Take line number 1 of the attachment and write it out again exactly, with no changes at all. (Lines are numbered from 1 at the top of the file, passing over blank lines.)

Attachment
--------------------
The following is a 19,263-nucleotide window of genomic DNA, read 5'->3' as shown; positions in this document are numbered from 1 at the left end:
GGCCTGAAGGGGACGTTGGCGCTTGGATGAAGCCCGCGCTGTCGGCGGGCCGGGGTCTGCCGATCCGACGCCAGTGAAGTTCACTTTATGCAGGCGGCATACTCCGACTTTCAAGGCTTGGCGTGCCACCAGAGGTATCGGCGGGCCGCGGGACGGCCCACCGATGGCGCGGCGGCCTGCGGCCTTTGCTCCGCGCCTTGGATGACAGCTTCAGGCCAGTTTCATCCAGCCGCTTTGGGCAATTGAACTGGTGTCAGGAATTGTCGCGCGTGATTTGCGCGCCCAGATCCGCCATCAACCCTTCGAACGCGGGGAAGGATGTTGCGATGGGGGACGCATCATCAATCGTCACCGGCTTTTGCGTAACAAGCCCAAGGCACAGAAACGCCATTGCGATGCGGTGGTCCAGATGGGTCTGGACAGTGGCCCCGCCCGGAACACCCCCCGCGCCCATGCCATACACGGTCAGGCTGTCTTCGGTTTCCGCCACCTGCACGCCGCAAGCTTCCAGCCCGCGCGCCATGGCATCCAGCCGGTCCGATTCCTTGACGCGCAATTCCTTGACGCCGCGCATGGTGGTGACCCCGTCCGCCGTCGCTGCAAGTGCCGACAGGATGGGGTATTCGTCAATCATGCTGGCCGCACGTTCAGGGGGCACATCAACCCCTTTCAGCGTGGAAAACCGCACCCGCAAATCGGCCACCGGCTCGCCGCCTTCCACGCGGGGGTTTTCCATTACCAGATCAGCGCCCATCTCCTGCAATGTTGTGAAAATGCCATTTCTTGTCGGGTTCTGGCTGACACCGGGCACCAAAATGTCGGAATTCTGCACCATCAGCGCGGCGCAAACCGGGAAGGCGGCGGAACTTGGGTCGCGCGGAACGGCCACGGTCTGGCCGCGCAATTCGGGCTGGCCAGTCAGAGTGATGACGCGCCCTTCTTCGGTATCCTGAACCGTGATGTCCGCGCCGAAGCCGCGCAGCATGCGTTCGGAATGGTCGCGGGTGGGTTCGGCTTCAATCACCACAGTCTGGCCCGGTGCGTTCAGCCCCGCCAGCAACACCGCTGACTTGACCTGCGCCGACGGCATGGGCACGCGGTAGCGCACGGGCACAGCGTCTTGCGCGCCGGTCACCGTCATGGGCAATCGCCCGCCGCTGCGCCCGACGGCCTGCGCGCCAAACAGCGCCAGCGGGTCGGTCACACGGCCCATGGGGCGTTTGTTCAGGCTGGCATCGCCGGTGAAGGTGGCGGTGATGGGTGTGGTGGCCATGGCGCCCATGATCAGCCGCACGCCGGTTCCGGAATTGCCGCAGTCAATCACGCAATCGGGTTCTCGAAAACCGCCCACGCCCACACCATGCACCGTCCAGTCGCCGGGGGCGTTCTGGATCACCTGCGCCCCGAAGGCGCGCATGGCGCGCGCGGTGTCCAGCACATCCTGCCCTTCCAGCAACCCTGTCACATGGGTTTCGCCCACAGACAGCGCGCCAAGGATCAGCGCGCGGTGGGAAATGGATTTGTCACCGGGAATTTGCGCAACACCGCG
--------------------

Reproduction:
The following is a 19,263-nucleotide window of genomic DNA, read 5'->3' as shown; positions in this document are numbered from 1 at the left end: